Salvage-Style Bathroom Cabinet

Shabby chic is always trendy with DIYers. Perhaps it’s pride that drives us to spiff up something old and forgotten and transform it into a conversation piece. Or it could be that we’re a little cheap (and not afraid to admit it); we prefer to spend less on materials and get creative with what we find.

If you value this type of challenge and the resulting reward, this project is for you. Read on to see how we turned a castaway window into a charming bathroom cabinet.

Prep all pieces
The aged, retro look of this window makes it interesting, so we wanted to emphasize it in the cabinet design. But the piece needed to be cleaned up a bit. For starters, we removed the old hardware, scraped and sanded off the loose paint and trimmed a bit of wood from all sides to make it square. (Keep in mind that older windows may be coated with lead-base paint, so take appropriate precautions.)

Trim your window to square the edges and remove any unsightly marks. For safety, be sure to tape the panes of glass — if they break, the tape will help to hold the pieces together so you can remove them safely.

Next, we built a cabinet to match the window’s dimensions (see illustration in the PDF below). We cut the sides (A) to the height of the window and cut the top and bottom pieces (B) to fit just inside the sides with butt joints. To allow room for the back panel (C) to align flush inside the sides, we ripped the top and bottom pieces, removing 3/16 in., which is the thickness of the back panel.

Rip 3/16 in. (or the thickness of the plywood back panel) off of the top and bottom pieces. The sides are rabbeted to hide the plywood from view.

For added stability and to ensure that the cabinet would be square, we cut a 3/8-in.-wide x 3/16-in.-deep rabbet in the side pieces to accommodate the back panel. Next, we cut two adjustable shelves (D) to 5 x 18-7/8 in. and drilled 1/4-in. shelf-pin holes in the cabinet sides.

Create a rabbet in the sides by setting the saw blade depth to 3/8 in. and passing the piece through; then set the blade to 3/16 in. (shown in the photo) and pass the piece through again to complete the rabbet.

Build the cabinet
With all of the parts cut to size, assembly was a cinch. We used Miller dowels to join the sides to the top and bottom pieces because they are easy to work with and create a strong connection (though you could use standard dowels or screws instead). Before installing the dowels, we glued, clamped and added pin nails to all four joints to prevent them from slipping; then we drilled holes, applied a little glue to the dowels and tapped them in place.

If you have one handy, use a drill guide to create the shelf-pin holes in the side pieces. Be sure the holes are consistently spaced and drilled.

First tack the sides and top and bottom pieces together using wood glue and pin nails. Secure the sides with clamps. Then install the dowels as shown.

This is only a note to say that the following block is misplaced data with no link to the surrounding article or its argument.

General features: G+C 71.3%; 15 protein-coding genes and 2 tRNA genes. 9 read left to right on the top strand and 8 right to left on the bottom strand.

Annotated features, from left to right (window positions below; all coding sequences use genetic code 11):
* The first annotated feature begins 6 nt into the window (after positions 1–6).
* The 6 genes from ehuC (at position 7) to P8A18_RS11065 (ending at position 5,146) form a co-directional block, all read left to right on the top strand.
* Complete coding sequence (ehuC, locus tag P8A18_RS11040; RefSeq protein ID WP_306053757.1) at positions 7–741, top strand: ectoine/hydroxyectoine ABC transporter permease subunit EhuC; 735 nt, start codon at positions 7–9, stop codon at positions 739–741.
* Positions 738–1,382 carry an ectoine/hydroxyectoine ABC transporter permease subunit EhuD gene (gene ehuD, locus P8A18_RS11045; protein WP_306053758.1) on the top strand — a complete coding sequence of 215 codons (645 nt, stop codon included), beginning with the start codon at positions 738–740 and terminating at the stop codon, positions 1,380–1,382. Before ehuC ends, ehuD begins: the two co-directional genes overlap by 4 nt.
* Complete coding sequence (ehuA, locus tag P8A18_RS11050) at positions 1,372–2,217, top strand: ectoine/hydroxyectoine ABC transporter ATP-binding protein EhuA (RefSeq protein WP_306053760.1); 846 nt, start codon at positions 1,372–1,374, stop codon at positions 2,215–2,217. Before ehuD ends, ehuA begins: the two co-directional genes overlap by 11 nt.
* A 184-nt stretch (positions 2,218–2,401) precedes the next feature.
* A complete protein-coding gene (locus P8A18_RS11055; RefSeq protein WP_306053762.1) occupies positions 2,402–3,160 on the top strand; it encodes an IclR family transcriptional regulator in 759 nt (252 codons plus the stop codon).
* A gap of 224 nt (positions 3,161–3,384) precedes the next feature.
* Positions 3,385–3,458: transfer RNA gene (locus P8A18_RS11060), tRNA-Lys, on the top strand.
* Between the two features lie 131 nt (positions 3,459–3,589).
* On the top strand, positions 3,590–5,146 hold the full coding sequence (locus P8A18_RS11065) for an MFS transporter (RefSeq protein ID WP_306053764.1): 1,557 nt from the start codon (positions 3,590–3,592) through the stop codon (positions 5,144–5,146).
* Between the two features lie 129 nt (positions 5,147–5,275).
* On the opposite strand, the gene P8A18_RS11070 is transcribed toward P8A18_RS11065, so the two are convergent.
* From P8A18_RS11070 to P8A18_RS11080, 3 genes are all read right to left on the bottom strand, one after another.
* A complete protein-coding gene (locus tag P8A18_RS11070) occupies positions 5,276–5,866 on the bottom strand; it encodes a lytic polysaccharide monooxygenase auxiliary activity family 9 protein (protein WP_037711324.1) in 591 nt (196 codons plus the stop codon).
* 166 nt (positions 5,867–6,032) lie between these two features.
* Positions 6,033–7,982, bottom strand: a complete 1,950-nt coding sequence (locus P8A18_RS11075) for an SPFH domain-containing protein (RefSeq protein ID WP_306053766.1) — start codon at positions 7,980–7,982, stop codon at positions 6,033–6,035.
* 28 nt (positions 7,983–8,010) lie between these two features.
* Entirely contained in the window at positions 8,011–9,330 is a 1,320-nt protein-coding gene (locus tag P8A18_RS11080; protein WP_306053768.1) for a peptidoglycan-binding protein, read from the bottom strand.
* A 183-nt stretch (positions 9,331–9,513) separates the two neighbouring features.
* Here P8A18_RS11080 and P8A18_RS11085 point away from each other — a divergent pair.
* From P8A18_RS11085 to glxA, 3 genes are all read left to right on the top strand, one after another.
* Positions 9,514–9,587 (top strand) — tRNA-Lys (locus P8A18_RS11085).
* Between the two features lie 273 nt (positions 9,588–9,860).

We fastened the back panel in place by applying a bead of glue and driving pin nails into the rabbets and the top and bottom pieces. Then we cut and installed part of the French cleat (see “Creating a French Cleat,” below, for more details) to the back of the back panel.

After a quick sanding to smooth all of the edges and joints, we applied a couple of coats of paint to the cabinet and the unfinished edges of the window. Next, we installed the hinges and mounted the window to the cabinet. To top it off, we added a decorative knob and a cabinet latch.

Use an awl to mark the screw locations for the hinges on the cabinet and window. Then install the hinges.

Finally, because this cabinet will be used for utilitarian storage rather than display purposes, we applied privacy film to the inside of the glass to keep items such as toilet paper out of sight.

Creating a French Cleat
One sturdy option for mounting this type of cabinet on a wall is to create a French cleat. It features two parts, one that attaches to the back of the cabinet and one that attaches to the wall. These pieces fit together like a puzzle when the cabinet is in place, creating a snug, secure fit that is sure to hold the cabinet safely in place.

To create the cleat shown in this article, start by cutting two 1x2 boards to 18 in. Then adjust the table saw blade to 45 degrees and the fence to 3/4 in. Pass each board through the saw. (See the photo and illustration within the PDF for a profile with measurements.)

Using screws or nails, mount the 3/4-in. edge of one piece to the back of the cabinet near the top with the narrow edge oriented downward.

To balance out the space between the cabinet and wall created by the cleat, attach an 18-in. balance strip (F) to the back of the cabinet along the bottom edge.

When you’re ready to install the cabinet, mount the 3/4-in. edge of the remaining part of the cleat to the wall with the narrow edge oriented upward. Be sure screw the cleat into studs or mount it with hollow-wall anchors in the drywall. Then hang the cabinet and stock it as you please.